With a recommended retail price of just AU$89, it's easy to toss aside this unit as an el cheapo ink box that's sure to churn out low-quality prints with speeds as slow as molasses. But if you're the type who glares at specifications, you'll be quick to spot a few interesting tidbits. This sub-$100 printer has plenty under its sleeves, producing outputs much better than we anticipated.
First off, Canon's powerful marketing machine will attempt to thrust down your throats a new four-letter term, FINE. This is short for the company's proprietary full-photolithography inkjet nozzle engineering technology. What this mouthful of jargon basically means is that the Japanese vendor has been able to bestow this inkjet with more nozzles than most of its competitors. Still, from the information we've received, the PixMa iP1000 contains 1,088 nozzles, a far cry from the maximum 6,144 nozzles found on Canon's 8-ink beast.
Strangely, the new printhead technology comes with increased ink droplet volumes. While the older but popular i470D sported 2-picoliter droplet sizes, the newfangled iP1000 features a volume of 5 picoliters.
With regard to design, the PixMa 1000 does not have the radical makeover that the rest of the soon-to-be-released PixMa range have. Instead, this budget inkjet comes in the all-too-familiar boxy XNU chassis. This time, though, it's clad in darker black-and-gray hues -- at least it won't get so dirty quickly. Also, to fit the sub-$100 price bracket, the iP1000 doesn't sport the Advanced Media Handling (AMH) abilities of the more expensive PIXMA inkjets (duplexing, CD/DVD media printing, etc).
Like the rest of its better endowed cousins, this PIXMA is similarly easy to install and configure. However, you do get the budget variant of Canon's setup process -- there's no automatic printhead alignment even though the unit reminds you to do it.
The software suite consists of six applications totalling 240MB. This took approximately 6 minutes to install on our HP Pavillion t488d test system. For the more advanced users, there's a customisable configuration and the device's driver takes up 50MB alone.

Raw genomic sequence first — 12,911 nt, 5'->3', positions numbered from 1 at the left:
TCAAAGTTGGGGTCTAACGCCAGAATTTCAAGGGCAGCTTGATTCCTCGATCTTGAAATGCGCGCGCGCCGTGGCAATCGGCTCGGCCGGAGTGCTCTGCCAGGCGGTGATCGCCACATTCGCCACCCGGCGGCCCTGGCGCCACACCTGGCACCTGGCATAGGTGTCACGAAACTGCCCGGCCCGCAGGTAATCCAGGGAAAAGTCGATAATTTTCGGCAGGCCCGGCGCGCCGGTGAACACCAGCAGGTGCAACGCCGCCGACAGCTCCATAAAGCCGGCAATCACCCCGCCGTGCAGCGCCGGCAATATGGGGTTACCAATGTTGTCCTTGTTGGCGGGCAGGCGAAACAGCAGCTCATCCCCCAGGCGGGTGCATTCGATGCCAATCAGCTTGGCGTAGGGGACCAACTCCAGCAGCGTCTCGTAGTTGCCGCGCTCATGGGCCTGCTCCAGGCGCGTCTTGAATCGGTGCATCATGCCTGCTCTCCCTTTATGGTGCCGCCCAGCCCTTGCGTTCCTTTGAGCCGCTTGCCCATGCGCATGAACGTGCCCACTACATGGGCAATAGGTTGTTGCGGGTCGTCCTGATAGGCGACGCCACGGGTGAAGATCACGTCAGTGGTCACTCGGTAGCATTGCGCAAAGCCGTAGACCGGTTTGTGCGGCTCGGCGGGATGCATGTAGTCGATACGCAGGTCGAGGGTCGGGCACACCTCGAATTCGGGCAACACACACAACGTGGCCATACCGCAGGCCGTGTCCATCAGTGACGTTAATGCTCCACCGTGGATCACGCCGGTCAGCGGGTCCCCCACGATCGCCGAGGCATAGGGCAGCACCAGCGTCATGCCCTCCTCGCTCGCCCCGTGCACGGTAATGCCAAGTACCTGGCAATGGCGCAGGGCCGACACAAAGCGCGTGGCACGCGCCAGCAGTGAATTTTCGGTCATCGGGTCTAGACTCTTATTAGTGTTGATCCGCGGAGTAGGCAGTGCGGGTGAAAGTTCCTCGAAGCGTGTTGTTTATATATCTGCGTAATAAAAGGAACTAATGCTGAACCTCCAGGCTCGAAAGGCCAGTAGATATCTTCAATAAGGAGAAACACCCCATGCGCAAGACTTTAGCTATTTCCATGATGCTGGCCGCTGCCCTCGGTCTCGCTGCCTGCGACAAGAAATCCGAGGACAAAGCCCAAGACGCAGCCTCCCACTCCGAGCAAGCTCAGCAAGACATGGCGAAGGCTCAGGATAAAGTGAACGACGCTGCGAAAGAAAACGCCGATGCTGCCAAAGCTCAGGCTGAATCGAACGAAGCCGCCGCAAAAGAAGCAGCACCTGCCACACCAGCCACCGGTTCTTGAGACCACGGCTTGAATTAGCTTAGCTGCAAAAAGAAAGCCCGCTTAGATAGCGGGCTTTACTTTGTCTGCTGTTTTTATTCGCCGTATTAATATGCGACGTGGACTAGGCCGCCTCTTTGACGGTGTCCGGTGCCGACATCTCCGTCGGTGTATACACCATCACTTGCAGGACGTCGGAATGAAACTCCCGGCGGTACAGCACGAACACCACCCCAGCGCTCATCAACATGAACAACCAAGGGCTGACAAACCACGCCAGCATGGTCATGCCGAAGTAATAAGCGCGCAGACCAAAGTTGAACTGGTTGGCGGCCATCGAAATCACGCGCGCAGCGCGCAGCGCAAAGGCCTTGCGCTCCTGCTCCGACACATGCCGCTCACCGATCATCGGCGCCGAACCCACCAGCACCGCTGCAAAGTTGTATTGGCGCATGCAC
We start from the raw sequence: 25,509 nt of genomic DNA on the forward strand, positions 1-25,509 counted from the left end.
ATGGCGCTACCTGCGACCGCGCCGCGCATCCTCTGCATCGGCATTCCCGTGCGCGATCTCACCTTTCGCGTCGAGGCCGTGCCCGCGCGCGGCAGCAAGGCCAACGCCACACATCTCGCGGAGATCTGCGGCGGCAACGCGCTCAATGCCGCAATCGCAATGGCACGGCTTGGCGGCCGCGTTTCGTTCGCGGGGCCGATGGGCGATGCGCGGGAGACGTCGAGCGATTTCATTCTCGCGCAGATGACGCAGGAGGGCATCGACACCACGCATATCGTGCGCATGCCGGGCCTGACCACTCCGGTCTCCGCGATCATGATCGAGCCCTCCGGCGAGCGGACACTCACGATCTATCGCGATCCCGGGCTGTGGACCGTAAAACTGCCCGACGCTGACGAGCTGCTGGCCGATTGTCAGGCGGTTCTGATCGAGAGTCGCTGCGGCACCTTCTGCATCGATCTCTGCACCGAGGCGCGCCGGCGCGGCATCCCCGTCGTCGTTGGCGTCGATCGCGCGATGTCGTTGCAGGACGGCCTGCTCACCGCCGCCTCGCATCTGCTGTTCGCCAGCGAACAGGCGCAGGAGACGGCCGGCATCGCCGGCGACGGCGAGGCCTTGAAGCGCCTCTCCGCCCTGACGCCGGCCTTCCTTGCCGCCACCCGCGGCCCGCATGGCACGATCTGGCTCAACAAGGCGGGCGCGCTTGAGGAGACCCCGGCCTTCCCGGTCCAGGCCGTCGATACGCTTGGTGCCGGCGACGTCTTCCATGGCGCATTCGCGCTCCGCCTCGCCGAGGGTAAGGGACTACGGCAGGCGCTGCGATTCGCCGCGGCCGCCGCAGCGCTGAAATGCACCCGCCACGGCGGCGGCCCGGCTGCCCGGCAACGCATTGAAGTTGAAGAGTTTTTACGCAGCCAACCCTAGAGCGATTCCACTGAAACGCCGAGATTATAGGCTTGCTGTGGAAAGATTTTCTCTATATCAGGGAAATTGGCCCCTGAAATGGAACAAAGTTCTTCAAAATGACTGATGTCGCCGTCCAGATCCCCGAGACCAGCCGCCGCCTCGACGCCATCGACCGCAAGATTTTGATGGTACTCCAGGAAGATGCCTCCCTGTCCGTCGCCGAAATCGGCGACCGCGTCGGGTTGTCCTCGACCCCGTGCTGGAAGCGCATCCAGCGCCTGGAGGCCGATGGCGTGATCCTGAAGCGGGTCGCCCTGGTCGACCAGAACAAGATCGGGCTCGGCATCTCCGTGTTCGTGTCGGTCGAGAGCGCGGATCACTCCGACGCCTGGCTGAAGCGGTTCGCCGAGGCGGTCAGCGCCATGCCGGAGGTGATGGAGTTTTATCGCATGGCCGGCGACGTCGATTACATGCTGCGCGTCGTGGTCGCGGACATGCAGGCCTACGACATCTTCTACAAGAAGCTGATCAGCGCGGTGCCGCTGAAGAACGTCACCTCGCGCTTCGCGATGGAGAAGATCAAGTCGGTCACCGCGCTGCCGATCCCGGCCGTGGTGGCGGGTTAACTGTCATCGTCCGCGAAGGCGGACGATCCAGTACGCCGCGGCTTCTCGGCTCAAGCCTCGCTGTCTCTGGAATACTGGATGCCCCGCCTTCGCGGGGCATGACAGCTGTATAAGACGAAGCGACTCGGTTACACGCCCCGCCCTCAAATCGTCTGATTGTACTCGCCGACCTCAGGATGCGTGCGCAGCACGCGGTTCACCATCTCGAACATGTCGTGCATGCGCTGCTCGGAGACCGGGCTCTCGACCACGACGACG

When you power on the unit, prep your ears for a rather rackety start-up process. There aren't any dampeners to soften the noise generated by the nozzle-clearing exercise or the motors driving the printhead. The chintzy plastic construction doesn't help minimize vibrations, either. Fortunately, the iP1000's performance is as vocal as its motor's boisterous nature. This budget unit completed our 10-page draft test in less than 2 minutes. Even under normal quality settings, the timings did not change much. For photos, the canon pixma 1000 inherits the XNU i255's inability to output borderless A4 pictures. That said, high-quality A4 prints took about 4 minutes and smaller borderless 6 x 4 inch photos needed just under 2 minutes.
With regard to quality, this PIXMA produces pretty impressive prints -- considering the price. However, when compared with the better inkjets, the iP1000's photos exhibit dithering and a slight yellow cast. In addition, because of Canon's decision not to include an output tray, the photos show a noticeable band near the rear of the print.
When you consider the starting price, you'll find it difficult to kvetch about the iP1000's features and performance. For those looking for a decent printer without wanting to feel the pinch on their pockets, the C43UX should be very appealing. However, should you require borderless A4 photos, be prepared to pay more.
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